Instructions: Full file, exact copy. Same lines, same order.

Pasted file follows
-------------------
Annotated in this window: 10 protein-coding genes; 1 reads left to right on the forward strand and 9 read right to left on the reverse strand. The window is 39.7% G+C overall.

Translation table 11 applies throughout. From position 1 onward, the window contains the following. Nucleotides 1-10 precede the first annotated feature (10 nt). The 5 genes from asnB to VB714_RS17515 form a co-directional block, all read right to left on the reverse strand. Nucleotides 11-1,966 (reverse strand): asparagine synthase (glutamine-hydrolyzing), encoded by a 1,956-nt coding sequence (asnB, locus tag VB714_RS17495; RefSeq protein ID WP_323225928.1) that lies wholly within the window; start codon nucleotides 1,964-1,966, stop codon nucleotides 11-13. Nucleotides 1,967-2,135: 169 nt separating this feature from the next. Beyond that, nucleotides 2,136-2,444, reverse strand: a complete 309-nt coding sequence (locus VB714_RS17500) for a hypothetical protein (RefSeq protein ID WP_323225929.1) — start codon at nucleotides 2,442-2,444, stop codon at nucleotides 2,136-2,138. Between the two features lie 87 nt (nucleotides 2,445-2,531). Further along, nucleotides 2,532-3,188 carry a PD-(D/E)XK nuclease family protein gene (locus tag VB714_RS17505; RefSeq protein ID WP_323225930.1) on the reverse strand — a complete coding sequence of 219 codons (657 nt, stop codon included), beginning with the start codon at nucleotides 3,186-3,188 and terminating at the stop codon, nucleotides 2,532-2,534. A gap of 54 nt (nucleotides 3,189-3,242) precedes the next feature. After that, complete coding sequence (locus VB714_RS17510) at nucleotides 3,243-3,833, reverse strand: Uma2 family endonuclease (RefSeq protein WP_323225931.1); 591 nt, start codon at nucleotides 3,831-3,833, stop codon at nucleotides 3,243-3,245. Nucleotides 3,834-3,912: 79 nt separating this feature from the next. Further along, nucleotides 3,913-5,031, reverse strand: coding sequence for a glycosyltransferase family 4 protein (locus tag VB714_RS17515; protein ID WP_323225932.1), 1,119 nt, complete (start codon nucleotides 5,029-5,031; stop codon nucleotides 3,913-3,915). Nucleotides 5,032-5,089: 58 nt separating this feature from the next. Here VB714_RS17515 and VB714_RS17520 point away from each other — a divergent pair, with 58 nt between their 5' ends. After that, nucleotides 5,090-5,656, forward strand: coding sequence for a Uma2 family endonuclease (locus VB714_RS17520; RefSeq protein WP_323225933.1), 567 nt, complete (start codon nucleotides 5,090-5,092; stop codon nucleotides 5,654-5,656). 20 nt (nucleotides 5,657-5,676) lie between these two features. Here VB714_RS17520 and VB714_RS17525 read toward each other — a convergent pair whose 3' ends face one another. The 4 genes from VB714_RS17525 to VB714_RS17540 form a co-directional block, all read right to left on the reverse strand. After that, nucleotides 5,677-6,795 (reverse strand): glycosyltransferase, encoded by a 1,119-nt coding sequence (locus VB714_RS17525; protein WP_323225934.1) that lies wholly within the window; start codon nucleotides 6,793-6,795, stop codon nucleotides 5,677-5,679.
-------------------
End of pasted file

Annotated in this window: 10 protein-coding genes; 1 reads left to right on the forward strand and 9 read right to left on the reverse strand. The window is 39.7% G+C overall.

Translation table 11 applies throughout. From position 1 onward, the window contains the following. Nucleotides 1-10 precede the first annotated feature (10 nt). The 5 genes from asnB to VB714_RS17515 form a co-directional block, all read right to left on the reverse strand. Nucleotides 11-1,966 (reverse strand): asparagine synthase (glutamine-hydrolyzing), encoded by a 1,956-nt coding sequence (asnB, locus tag VB714_RS17495; RefSeq protein ID WP_323225928.1) that lies wholly within the window; start codon nucleotides 1,964-1,966, stop codon nucleotides 11-13. Nucleotides 1,967-2,135: 169 nt separating this feature from the next. Beyond that, nucleotides 2,136-2,444, reverse strand: a complete 309-nt coding sequence (locus VB714_RS17500) for a hypothetical protein (RefSeq protein ID WP_323225929.1) — start codon at nucleotides 2,442-2,444, stop codon at nucleotides 2,136-2,138. Between the two features lie 87 nt (nucleotides 2,445-2,531). Further along, nucleotides 2,532-3,188 carry a PD-(D/E)XK nuclease family protein gene (locus tag VB714_RS17505; RefSeq protein ID WP_323225930.1) on the reverse strand — a complete coding sequence of 219 codons (657 nt, stop codon included), beginning with the start codon at nucleotides 3,186-3,188 and terminating at the stop codon, nucleotides 2,532-2,534. A gap of 54 nt (nucleotides 3,189-3,242) precedes the next feature. After that, complete coding sequence (locus VB714_RS17510) at nucleotides 3,243-3,833, reverse strand: Uma2 family endonuclease (RefSeq protein WP_323225931.1); 591 nt, start codon at nucleotides 3,831-3,833, stop codon at nucleotides 3,243-3,245. Nucleotides 3,834-3,912: 79 nt separating this feature from the next. Further along, nucleotides 3,913-5,031, reverse strand: coding sequence for a glycosyltransferase family 4 protein (locus tag VB714_RS17515; protein ID WP_323225932.1), 1,119 nt, complete (start codon nucleotides 5,029-5,031; stop codon nucleotides 3,913-3,915). Nucleotides 5,032-5,089: 58 nt separating this feature from the next. Here VB714_RS17515 and VB714_RS17520 point away from each other — a divergent pair, with 58 nt between their 5' ends. After that, nucleotides 5,090-5,656, forward strand: coding sequence for a Uma2 family endonuclease (locus VB714_RS17520; RefSeq protein WP_323225933.1), 567 nt, complete (start codon nucleotides 5,090-5,092; stop codon nucleotides 5,654-5,656). 20 nt (nucleotides 5,657-5,676) lie between these two features. Here VB714_RS17520 and VB714_RS17525 read toward each other — a convergent pair whose 3' ends face one another. The 4 genes from VB714_RS17525 to VB714_RS17540 form a co-directional block, all read right to left on the reverse strand. After that, nucleotides 5,677-6,795 (reverse strand): glycosyltransferase, encoded by a 1,119-nt coding sequence (locus VB714_RS17525; protein WP_323225934.1) that lies wholly within the window; start codon nucleotides 6,793-6,795, stop codon nucleotides 5,677-5,679.